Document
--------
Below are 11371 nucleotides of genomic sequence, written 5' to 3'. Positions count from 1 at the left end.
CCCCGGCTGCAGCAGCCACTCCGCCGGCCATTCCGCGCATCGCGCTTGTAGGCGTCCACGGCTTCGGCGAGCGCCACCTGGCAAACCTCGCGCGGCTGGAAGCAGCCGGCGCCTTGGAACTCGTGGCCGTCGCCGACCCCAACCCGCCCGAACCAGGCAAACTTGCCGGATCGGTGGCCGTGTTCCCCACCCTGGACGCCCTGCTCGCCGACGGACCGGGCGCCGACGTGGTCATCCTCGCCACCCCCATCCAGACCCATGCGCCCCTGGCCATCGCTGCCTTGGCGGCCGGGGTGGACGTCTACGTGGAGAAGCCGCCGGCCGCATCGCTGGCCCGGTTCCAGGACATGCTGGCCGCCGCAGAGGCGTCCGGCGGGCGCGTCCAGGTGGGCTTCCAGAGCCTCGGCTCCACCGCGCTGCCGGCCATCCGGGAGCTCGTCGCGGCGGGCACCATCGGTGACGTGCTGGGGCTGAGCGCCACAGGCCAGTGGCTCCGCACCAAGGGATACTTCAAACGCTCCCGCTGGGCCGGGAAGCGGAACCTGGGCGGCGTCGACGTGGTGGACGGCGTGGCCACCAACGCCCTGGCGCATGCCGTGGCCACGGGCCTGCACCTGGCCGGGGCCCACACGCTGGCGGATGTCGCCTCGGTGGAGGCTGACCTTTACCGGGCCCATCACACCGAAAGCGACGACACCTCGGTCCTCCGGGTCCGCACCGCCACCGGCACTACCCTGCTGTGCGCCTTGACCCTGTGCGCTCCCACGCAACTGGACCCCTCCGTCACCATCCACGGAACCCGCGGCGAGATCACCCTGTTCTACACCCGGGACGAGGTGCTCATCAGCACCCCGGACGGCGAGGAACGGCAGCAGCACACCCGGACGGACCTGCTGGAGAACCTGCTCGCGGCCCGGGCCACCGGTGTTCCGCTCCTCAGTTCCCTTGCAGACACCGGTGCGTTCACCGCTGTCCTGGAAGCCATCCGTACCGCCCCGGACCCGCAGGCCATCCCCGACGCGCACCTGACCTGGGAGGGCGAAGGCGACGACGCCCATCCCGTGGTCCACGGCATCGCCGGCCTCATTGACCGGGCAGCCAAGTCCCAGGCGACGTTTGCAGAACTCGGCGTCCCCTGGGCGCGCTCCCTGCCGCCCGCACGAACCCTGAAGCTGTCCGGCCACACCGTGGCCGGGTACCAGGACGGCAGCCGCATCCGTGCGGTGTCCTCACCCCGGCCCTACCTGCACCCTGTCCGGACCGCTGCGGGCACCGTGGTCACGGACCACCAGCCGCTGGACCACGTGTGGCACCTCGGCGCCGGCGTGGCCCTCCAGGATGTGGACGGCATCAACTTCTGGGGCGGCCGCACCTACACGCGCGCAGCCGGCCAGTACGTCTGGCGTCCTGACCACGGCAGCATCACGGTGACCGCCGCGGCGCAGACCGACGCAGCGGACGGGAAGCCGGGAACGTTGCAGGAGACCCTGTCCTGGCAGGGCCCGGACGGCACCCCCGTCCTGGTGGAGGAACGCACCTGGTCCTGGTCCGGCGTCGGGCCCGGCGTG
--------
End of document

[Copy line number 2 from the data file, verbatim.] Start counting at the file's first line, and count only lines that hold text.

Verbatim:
CCCCGGCTGCAGCAGCCACTCCGCCGGCCATTCCGCGCATCGCGCTTGTAGGCGTCCACGGCTTCGGCGAGCGCCACCTGGCAAACCTCGCGCGGCTGGAAGCAGCCGGCGCCTTGGAACTCGTGGCCGTCGCCGACCCCAACCCGCCCGAACCAGGCAAACTTGCCGGATCGGTGGCCGTGTTCCCCACCCTGGACGCCCTGCTCGCCGACGGACCGGGCGCCGACGTGGTCATCCTCGCCACCCCCATCCAGACCCATGCGCCCCTGGCCATCGCTGCCTTGGCGGCCGGGGTGGACGTCTACGTGGAGAAGCCGCCGGCCGCATCGCTGGCCCGGTTCCAGGACATGCTGGCCGCCGCAGAGGCGTCCGGCGGGCGCGTCCAGGTGGGCTTCCAGAGCCTCGGCTCCACCGCGCTGCCGGCCATCCGGGAGCTCGTCGCGGCGGGCACCATCGGTGACGTGCTGGGGCTGAGCGCCACAGGCCAGTGGCTCCGCACCAAGGGATACTTCAAACGCTCCCGCTGGGCCGGGAAGCGGAACCTGGGCGGCGTCGACGTGGTGGACGGCGTGGCCACCAACGCCCTGGCGCATGCCGTGGCCACGGGCCTGCACCTGGCCGGGGCCCACACGCTGGCGGATGTCGCCTCGGTGGAGGCTGACCTTTACCGGGCCCATCACACCGAAAGCGACGACACCTCGGTCCTCCGGGTCCGCACCGCCACCGGCACTACCCTGCTGTGCGCCTTGACCCTGTGCGCTCCCACGCAACTGGACCCCTCCGTCACCATCCACGGAACCCGCGGCGAGATCACCCTGTTCTACACCCGGGACGAGGTGCTCATCAGCACCCCGGACGGCGAGGAACGGCAGCAGCACACCCGGACGGACCTGCTGGAGAACCTGCTCGCGGCCCGGGCCACCGGTGTTCCGCTCCTCAGTTCCCTTGCAGACACCGGTGCGTTCACCGCTGTCCTGGAAGCCATCCGTACCGCCCCGGACCCGCAGGCCATCCCCGACGCGCACCTGACCTGGGAGGGCGAAGGCGACGACGCCCATCCCGTGGTCCACGGCATCGCCGGCCTCATTGACCGGGCAGCCAAGTCCCAGGCGACGTTTGCAGAACTCGGCGTCCCCTGGGCGCGCTCCCTGCCGCCCGCACGAACCCTGAAGCTGTCCGGCCACACCGTGGCCGGGTACCAGGACGGCAGCCGCATCCGTGCGGTGTCCTCACCCCGGCCCTACCTGCACCCTGTCCGGACCGCTGCGGGCACCGTGGTCACGGACCACCAGCCGCTGGACCACGTGTGGCACCTCGGCGCCGGCGTGGCCCTCCAGGATGTGGACGGCATCAACTTCTGGGGCGGCCGCACCTACACGCGCGCAGCCGGCCAGTACGTCTGGCGTCCTGACCACGGCAGCATCACGGTGACCGCCGCGGCGCAGACCGACGCAGCGGACGGGAAGCCGGGAACGTTGCAGGAGACCCTGTCCTGGCAGGGCCCGGACGGCACCCCCGTCCTGGTGGAGGAACGCACCTGGTCCTGGTCCGGCGTCGGGCCCGGCGTG